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Dow ends nearly 460 points lower as Nasdaq plunges after Apple downgrade; S&P 500 sets 2022 low

By William Watts and Isabel Wang

Facebook parent Meta announces hiring freeze, shares drop

U.S. stocks ended sharply lower Thursday, with the S&P 500 sliding to another 2022 low, while heavy losses for Apple Inc. and other tech-related stocks helped to set the tone as equities undid a bounce seen the previous session.

How stocks traded

Stocks erased gains from Wednesday, when the Dow rose 549 points for its largest percentage-point increase since July, while the S&P 500 and Nasdaq saw their biggest gains in more than a month.

What's driving markets

A batch of economic data that reinforced expectations the Federal Reserve will continue with its aggressive pace of rate hikes set the tone, analysts said, while a sharp selloff across tech-related shares amplified the damage.

The latest update to second-quarter GDP figures confirmed that the U.S. economy shrank at an annualized clip of 0.6% in the second quarter. However, a weekly report on U.S. jobless benefit claims revealed that the number of Americans initially applying for unemployment benefits fell by 16,000 to 193,000 in the week ended Sept. 24, the lowest level since April.

The jobless claims data helped to weigh on stocks by emboldening a view that the Fed will stick with its plans to continue raising interest rates.

"I think we'll see rates continue to increase here in the U.S., since we're not yet in restrictive territory, and that rate cuts won't come as easily or as soon as the market expects," Michael Wang, CEO and founder of Prometheus Alternative Investments, told MarketWatch.

"Expect further tightening from central banks, including the Fed, as markets look for stability and transparency for the rest of the year, which will have an impact on the upcoming earnings season. Investors will be watching if [Fed Chair Jerome] Powell and the Fed stick to their guns on raising rates regardless of the short term impact to get inflation under control," he said.

Treasury yields rebounded, putting pressure on stocks. A pullback in global yields following the Bank of England's decision to resume its bond-buying program in an effort to stabilize the country's bond market was credited with giving stocks room to bounce on Wednesday.

Apple Inc.AAPL, a Dow component, was blamed for helping to exacerbate the Thursday weakness in stocks, while also contributing heavily to the Nasdaq's decline. Shares fell 4.9% after Bank of America analyst downgraded the stock to neutral from buy Thursday, writing that demand trends could worsen heading into the new fiscal year.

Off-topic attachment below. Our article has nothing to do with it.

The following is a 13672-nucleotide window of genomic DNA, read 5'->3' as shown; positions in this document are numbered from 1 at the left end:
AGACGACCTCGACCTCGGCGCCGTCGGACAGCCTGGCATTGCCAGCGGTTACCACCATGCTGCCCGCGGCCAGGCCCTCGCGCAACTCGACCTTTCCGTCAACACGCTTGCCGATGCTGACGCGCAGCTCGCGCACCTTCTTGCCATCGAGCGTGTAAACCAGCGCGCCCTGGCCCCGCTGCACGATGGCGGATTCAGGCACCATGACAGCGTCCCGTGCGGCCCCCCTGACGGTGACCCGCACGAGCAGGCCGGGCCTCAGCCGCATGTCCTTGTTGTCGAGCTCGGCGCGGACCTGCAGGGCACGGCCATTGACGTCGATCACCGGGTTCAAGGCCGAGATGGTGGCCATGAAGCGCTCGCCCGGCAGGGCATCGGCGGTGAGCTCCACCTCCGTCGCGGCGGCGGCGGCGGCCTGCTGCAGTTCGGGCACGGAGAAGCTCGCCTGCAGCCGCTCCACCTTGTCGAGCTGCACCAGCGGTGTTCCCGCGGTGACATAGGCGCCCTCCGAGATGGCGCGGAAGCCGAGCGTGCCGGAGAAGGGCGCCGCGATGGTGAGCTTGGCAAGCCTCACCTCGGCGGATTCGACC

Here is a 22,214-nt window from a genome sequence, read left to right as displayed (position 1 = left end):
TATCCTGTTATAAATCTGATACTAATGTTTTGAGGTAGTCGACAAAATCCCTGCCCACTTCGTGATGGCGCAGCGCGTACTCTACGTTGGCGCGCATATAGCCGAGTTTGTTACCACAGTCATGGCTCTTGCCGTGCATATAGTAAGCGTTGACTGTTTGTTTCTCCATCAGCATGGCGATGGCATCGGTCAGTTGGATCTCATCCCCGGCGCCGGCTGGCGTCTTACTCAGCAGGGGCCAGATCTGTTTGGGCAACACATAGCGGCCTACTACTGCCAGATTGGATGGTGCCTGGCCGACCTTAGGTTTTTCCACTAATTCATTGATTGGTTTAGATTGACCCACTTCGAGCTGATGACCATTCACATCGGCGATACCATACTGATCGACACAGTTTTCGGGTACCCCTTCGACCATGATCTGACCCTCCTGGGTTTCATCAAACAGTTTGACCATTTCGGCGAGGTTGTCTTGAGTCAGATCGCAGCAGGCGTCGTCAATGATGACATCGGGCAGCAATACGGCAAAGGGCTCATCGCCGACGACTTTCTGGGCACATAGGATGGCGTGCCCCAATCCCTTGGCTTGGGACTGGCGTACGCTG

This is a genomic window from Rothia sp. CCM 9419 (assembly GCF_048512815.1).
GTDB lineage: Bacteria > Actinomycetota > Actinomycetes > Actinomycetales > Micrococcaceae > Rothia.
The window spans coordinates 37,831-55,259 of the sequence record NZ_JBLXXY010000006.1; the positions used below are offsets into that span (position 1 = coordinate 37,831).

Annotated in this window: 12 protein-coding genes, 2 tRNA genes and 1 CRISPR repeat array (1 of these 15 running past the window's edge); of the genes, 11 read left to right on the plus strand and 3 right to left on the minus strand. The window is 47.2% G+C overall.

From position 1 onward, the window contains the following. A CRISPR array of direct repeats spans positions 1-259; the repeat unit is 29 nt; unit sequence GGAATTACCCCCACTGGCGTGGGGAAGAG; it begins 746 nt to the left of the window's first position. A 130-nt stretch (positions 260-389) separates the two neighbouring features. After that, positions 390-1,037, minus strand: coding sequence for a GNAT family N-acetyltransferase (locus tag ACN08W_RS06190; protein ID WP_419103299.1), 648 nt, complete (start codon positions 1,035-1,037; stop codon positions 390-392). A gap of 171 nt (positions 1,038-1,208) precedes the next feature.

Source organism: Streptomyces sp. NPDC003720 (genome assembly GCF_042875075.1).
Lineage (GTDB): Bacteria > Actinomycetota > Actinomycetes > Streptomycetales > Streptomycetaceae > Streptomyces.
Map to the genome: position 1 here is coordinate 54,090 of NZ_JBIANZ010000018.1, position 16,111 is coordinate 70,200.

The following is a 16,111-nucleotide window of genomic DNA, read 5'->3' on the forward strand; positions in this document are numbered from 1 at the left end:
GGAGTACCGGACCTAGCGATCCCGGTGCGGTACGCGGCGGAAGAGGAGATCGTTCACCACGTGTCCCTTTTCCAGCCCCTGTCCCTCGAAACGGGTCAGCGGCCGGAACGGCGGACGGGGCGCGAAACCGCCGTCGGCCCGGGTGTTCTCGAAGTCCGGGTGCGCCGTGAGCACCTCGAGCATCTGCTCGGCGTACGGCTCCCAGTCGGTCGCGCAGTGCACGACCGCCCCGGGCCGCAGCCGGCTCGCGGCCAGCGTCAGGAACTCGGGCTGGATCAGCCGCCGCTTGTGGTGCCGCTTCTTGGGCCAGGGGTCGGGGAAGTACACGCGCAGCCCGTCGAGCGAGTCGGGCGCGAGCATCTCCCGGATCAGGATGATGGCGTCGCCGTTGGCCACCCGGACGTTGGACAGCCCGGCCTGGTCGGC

"Megacap tech stocks got hit hard after Apple was delivered an extraordinarily rare downgrade by Bank of America. The downgrade emphasized the risk of weaker services and product demand given the current macro environment," said Edward Moya, senior market analyst at Oanda, in a note.

Facebook parent Meta Platforms Inc. (META) dropped 3.7% after a news reports said the company was planning a hiring freeze and restructuring.

"Meta's outlook is in shambles as they are looking at a terrible macro backdrop that will lead to falling ad rev and a Metaverse bet that does not seem like it will pan out," Moya said.

The tech rout saw nearly a fifth of the S&P 500 hit 52-week lows during Thursday's session.

Cleveland Fed President Loretta Mester said in an interview on CNBC that the interest rates in the U.S. haven't reached restrictive territory yet, and that the Fed has yet to reach a point where it should consider pausing rate hikes.

St. Louis Fed President James Bullard defended the Fed from claims its policy of aggressive interest-rate hikes is creating impossible conditions for foreign central banks.

See:Fed rate hikes were no surprise to foreign central banks, Bullard says

San Francisco Fed President Mary Daly was scheduled to deliver remarks at an event at 4:45 p.m. ET.

Stocks in focus

-- Joseph Adinolfi and Jamie Chisholm contributed to this article.

-William Watts


(END) Dow Jones Newswires

09-29-22 1639ET

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